By studying catalogues and newspaper ads from after Gillette was awarded the 1904 patents, Professor Picker determined that, rather than playing razors-and-blades, Gillette was in fact selling the razor handle itself as a luxury good. A Wanamaker ad in The New York Times listed a new Gillette razor plus a dozen blades at $5, and a replacement pack of a dozen blades at $1, making the implicit price of the razor handle itself $4. In contrast, the same ad offered a clearance price of $12 for men’s suits, and $12.50 for newly tailored women’s suits. To put this in context, Professor Picker notes that $5 was the equivalent of “roughly one-third of the average weekly industrial wage in 1900.” It seems that during the time when, thanks to patent protection, it would have made the most sense to engage in razors-and-blades marketing, Gillette was doing the exact opposite.
Gillette’s response to the impending expiration of its patents in 1921 further undermines the razors-and-blades myth. After first securing a patent on a new razor that promised “an increase in shaving efficiency of more than 75%”—leaving unspecified, Professor Picker notes, precisely what that meant—Gillette repackaged its older razor and sold it for $1. Gillette’s annual report for 1921 shows that, based on the success of the lower-priced razor, it had “sacrificed potential razor blade sales by selling razors at a premium price” during its period of patent protection.
The fact that Gillette left the price of blade largely untouched after introducing the “freemium” version of its old razor suggests that Gillette was forced by emerging competition into playing some form of razors-and-blades after its patents expired—selling a cheap handle bundled with comparatively expensive blades. Even if that was so, however, Professor Picker points out that this actually weakens the razor-and-blades model, which in its traditional formulation holds that it is “almost impossible to play razors-and-blades without a way to lock the consumable goods to the platform.” Perhaps, as Professor Picker suggests, Gillette’s willingness to play—and succeed with—this modified form of razors-and-blades may have been in part due to its large installed consumer base resulting from its contract to supply the US Army with razors and blades during World War I.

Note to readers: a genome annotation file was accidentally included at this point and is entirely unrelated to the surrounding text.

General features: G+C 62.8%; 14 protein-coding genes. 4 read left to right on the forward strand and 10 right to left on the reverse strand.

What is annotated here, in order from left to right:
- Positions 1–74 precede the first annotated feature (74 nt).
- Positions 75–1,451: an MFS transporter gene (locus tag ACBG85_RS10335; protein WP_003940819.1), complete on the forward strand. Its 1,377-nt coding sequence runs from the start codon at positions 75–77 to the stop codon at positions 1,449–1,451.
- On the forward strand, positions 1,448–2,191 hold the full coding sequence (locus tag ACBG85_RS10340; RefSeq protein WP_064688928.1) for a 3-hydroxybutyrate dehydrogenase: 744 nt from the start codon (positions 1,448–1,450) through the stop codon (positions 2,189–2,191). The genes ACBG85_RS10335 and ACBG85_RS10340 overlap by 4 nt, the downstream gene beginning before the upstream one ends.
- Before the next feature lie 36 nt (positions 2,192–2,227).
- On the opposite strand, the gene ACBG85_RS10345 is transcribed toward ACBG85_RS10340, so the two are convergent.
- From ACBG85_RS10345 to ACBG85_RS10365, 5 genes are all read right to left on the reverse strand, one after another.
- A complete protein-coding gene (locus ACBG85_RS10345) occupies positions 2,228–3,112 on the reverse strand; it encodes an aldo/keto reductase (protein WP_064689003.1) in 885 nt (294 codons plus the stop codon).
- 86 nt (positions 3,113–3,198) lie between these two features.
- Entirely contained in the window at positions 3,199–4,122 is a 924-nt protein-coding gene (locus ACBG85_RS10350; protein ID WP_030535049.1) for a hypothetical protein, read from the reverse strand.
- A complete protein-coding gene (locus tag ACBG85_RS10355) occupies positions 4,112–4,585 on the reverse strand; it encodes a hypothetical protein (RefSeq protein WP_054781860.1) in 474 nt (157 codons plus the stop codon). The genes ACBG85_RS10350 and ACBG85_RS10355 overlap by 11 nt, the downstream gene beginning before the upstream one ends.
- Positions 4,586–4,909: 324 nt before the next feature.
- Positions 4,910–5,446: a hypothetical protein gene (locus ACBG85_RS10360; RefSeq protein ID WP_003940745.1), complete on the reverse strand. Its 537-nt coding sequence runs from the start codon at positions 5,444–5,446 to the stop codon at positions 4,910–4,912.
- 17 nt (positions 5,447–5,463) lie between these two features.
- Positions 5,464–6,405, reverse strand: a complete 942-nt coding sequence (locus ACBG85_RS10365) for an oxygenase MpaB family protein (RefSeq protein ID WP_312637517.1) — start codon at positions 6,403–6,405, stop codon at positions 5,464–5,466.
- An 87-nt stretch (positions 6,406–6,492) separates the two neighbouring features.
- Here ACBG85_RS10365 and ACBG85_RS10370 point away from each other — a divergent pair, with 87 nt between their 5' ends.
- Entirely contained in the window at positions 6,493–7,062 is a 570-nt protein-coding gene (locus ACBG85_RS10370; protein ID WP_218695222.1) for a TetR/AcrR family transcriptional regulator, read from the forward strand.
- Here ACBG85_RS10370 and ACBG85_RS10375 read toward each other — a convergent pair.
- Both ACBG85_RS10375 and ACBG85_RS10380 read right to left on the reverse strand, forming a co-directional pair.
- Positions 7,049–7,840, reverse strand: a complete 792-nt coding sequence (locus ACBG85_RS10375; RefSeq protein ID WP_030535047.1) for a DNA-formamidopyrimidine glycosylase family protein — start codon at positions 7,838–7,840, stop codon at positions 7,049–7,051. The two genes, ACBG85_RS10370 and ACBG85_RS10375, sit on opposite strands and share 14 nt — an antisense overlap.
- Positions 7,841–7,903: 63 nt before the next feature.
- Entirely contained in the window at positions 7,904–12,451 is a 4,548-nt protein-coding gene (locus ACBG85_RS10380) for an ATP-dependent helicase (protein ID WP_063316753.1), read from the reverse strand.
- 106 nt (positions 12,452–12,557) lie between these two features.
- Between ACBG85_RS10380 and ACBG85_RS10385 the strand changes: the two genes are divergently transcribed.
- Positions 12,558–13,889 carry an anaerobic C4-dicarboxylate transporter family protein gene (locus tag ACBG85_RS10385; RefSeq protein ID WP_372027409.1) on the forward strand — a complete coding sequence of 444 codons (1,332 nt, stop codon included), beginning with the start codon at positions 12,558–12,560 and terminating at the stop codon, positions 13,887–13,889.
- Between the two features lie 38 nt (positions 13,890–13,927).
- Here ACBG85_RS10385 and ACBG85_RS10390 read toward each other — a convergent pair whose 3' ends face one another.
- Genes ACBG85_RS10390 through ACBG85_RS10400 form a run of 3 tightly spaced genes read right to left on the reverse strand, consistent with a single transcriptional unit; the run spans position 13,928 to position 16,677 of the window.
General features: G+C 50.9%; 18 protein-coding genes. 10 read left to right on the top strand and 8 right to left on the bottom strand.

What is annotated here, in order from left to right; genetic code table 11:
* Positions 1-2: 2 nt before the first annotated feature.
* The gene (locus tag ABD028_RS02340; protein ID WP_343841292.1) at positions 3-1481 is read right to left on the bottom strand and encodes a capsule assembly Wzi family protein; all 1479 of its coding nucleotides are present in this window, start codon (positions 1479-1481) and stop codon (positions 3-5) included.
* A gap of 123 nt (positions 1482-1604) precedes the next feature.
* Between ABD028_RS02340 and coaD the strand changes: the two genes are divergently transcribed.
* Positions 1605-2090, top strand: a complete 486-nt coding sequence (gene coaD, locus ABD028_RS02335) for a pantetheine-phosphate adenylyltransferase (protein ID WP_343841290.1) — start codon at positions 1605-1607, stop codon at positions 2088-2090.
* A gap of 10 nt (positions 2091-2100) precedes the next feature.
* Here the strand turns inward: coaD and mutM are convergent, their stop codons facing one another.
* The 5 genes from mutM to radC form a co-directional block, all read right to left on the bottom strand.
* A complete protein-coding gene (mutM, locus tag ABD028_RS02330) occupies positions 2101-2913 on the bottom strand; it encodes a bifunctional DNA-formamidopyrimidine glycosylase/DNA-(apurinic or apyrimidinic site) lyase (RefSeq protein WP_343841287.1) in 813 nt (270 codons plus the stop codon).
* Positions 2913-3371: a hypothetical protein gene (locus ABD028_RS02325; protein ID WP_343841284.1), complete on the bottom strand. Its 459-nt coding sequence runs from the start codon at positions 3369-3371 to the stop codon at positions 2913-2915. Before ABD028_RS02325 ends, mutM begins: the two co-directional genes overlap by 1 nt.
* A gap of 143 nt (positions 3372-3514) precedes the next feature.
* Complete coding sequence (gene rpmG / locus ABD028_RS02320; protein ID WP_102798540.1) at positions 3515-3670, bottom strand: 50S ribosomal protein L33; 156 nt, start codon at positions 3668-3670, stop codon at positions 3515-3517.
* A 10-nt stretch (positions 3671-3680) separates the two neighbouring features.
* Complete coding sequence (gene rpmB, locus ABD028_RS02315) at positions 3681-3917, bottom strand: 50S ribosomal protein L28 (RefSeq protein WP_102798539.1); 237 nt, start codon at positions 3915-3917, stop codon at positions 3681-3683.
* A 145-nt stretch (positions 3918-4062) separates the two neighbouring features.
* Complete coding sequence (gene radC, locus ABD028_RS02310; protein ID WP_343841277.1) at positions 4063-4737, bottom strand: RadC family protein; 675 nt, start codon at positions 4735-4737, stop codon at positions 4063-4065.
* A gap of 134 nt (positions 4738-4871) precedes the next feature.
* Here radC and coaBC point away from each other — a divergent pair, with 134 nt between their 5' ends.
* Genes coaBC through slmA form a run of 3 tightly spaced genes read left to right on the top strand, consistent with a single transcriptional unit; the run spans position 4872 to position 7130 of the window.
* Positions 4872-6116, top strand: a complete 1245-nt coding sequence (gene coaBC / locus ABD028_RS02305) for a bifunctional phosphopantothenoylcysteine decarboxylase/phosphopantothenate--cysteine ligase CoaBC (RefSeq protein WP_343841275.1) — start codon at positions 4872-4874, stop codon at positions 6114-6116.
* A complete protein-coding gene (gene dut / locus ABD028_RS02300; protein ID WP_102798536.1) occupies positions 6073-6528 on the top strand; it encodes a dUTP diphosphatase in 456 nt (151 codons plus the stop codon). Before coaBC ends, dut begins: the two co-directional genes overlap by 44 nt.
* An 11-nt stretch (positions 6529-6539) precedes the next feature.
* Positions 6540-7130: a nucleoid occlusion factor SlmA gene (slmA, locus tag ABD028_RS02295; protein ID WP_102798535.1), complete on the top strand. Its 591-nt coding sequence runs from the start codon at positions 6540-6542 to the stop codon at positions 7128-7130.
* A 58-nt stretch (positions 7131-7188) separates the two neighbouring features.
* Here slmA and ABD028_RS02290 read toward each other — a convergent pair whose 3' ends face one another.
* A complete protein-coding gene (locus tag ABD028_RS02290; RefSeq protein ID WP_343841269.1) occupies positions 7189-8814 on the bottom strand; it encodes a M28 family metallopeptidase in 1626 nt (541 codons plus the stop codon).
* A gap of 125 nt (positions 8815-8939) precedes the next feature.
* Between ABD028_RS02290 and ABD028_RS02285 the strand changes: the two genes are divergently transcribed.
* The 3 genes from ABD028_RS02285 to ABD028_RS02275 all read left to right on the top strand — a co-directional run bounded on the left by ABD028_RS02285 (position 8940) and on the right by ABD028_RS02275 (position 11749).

Professor Picker’s research leaves us with not only the historical curiosity that the man thought to have created razors-and-blades was reluctant to play it himself, but also a puzzle with important implications for our modern world. As Professor Picker remarks about Gillette’s pricing strategy after the expiration of its patents, razors-and-blades “seems to have worked at the point where the theory suggests that it shouldn’t have.” Many current products—such as cell phones and video game consoles—are two-stage platforms similar in some ways to razors and blades. Considering the lessons we can learn from Gillette’s example, it's worth asking to what degree the law should facilitate devices that control access to those platforms. Should, for instance, the Digital Millennium Copyright Act criminalize the circumvention of access-restriction measures? These and many other similar questions continue to be debated. Professor Picker’s revelation that—at least in the supposedly canonical case of King Gillette—the locks provided by the legal system are less beneficial than previously thought is a significant contribution to this ongoing debate.